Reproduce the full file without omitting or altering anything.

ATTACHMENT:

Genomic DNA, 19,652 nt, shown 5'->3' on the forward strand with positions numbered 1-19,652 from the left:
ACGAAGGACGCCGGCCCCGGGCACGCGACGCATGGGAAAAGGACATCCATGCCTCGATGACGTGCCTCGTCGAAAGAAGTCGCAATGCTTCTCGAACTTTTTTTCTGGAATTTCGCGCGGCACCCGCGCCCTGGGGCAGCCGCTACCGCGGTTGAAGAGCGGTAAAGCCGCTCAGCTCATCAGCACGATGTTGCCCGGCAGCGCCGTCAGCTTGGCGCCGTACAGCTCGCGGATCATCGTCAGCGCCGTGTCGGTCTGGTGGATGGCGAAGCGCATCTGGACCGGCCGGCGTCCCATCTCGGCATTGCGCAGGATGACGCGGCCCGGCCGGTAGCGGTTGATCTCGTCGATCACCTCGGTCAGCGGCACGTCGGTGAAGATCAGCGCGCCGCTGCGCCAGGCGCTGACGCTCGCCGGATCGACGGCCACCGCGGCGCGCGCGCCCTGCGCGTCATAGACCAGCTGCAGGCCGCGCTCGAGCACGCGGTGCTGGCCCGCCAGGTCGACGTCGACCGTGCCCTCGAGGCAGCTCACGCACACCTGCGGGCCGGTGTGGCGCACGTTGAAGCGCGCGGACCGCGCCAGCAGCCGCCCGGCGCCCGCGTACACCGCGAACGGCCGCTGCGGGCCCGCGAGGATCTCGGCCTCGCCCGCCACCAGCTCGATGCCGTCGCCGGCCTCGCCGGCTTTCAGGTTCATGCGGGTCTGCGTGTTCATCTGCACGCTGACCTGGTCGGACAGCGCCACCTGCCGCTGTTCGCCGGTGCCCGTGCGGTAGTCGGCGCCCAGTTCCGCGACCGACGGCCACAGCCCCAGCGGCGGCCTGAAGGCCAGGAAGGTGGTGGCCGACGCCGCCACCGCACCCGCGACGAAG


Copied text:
Genomic DNA, 19,652 nt, shown 5'->3' on the forward strand with positions numbered 1-19,652 from the left:
ACGAAGGACGCCGGCCCCGGGCACGCGACGCATGGGAAAAGGACATCCATGCCTCGATGACGTGCCTCGTCGAAAGAAGTCGCAATGCTTCTCGAACTTTTTTTCTGGAATTTCGCGCGGCACCCGCGCCCTGGGGCAGCCGCTACCGCGGTTGAAGAGCGGTAAAGCCGCTCAGCTCATCAGCACGATGTTGCCCGGCAGCGCCGTCAGCTTGGCGCCGTACAGCTCGCGGATCATCGTCAGCGCCGTGTCGGTCTGGTGGATGGCGAAGCGCATCTGGACCGGCCGGCGTCCCATCTCGGCATTGCGCAGGATGACGCGGCCCGGCCGGTAGCGGTTGATCTCGTCGATCACCTCGGTCAGCGGCACGTCGGTGAAGATCAGCGCGCCGCTGCGCCAGGCGCTGACGCTCGCCGGATCGACGGCCACCGCGGCGCGCGCGCCCTGCGCGTCATAGACCAGCTGCAGGCCGCGCTCGAGCACGCGGTGCTGGCCCGCCAGGTCGACGTCGACCGTGCCCTCGAGGCAGCTCACGCACACCTGCGGGCCGGTGTGGCGCACGTTGAAGCGCGCGGACCGCGCCAGCAGCCGCCCGGCGCCCGCGTACACCGCGAACGGCCGCTGCGGGCCCGCGAGGATCTCGGCCTCGCCCGCCACCAGCTCGATGCCGTCGCCGGCCTCGCCGGCTTTCAGGTTCATGCGGGTCTGCGTGTTCATCTGCACGCTGACCTGGTCGGACAGCGCCACCTGCCGCTGTTCGCCGGTGCCCGTGCGGTAGTCGGCGCCCAGTTCCGCGACCGACGGCCACAGCCCCAGCGGCGGCCTGAAGGCCAGGAAGGTGGTGGCCGACGCCGCCACCGCACCCGCGACGAAG